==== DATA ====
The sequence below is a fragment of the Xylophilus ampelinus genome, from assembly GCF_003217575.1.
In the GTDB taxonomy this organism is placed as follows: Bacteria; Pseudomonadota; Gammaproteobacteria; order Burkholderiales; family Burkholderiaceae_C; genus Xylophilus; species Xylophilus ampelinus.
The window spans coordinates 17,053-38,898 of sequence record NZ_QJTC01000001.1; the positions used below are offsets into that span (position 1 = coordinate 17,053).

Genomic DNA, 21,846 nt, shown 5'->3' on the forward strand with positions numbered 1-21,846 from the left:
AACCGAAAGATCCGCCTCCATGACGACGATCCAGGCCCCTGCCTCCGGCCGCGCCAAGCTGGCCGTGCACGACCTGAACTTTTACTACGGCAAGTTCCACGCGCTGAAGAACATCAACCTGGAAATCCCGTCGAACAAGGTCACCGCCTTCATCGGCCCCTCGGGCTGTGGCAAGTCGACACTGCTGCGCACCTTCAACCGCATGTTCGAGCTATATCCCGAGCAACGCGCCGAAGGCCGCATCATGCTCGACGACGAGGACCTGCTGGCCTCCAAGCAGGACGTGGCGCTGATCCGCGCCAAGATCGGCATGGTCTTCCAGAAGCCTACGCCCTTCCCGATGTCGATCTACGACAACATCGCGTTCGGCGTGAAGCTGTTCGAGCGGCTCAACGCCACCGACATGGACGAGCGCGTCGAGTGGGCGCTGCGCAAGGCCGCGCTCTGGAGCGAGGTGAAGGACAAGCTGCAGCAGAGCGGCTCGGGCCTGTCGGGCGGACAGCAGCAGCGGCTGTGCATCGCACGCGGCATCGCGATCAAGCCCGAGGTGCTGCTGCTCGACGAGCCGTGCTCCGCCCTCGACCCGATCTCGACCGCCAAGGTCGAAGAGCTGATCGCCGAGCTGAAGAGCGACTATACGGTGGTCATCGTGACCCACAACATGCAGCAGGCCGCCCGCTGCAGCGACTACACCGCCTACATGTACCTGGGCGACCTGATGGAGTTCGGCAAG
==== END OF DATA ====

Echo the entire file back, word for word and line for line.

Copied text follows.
The sequence below is a fragment of the Xylophilus ampelinus genome, from assembly GCF_003217575.1.
In the GTDB taxonomy this organism is placed as follows: Bacteria; Pseudomonadota; Gammaproteobacteria; order Burkholderiales; family Burkholderiaceae_C; genus Xylophilus; species Xylophilus ampelinus.
The window spans coordinates 17,053-38,898 of sequence record NZ_QJTC01000001.1; the positions used below are offsets into that span (position 1 = coordinate 17,053).

Genomic DNA, 21,846 nt, shown 5'->3' on the forward strand with positions numbered 1-21,846 from the left:
AACCGAAAGATCCGCCTCCATGACGACGATCCAGGCCCCTGCCTCCGGCCGCGCCAAGCTGGCCGTGCACGACCTGAACTTTTACTACGGCAAGTTCCACGCGCTGAAGAACATCAACCTGGAAATCCCGTCGAACAAGGTCACCGCCTTCATCGGCCCCTCGGGCTGTGGCAAGTCGACACTGCTGCGCACCTTCAACCGCATGTTCGAGCTATATCCCGAGCAACGCGCCGAAGGCCGCATCATGCTCGACGACGAGGACCTGCTGGCCTCCAAGCAGGACGTGGCGCTGATCCGCGCCAAGATCGGCATGGTCTTCCAGAAGCCTACGCCCTTCCCGATGTCGATCTACGACAACATCGCGTTCGGCGTGAAGCTGTTCGAGCGGCTCAACGCCACCGACATGGACGAGCGCGTCGAGTGGGCGCTGCGCAAGGCCGCGCTCTGGAGCGAGGTGAAGGACAAGCTGCAGCAGAGCGGCTCGGGCCTGTCGGGCGGACAGCAGCAGCGGCTGTGCATCGCACGCGGCATCGCGATCAAGCCCGAGGTGCTGCTGCTCGACGAGCCGTGCTCCGCCCTCGACCCGATCTCGACCGCCAAGGTCGAAGAGCTGATCGCCGAGCTGAAGAGCGACTATACGGTGGTCATCGTGACCCACAACATGCAGCAGGCCGCCCGCTGCAGCGACTACACCGCCTACATGTACCTGGGCGACCTGATGGAGTTCGGCAAG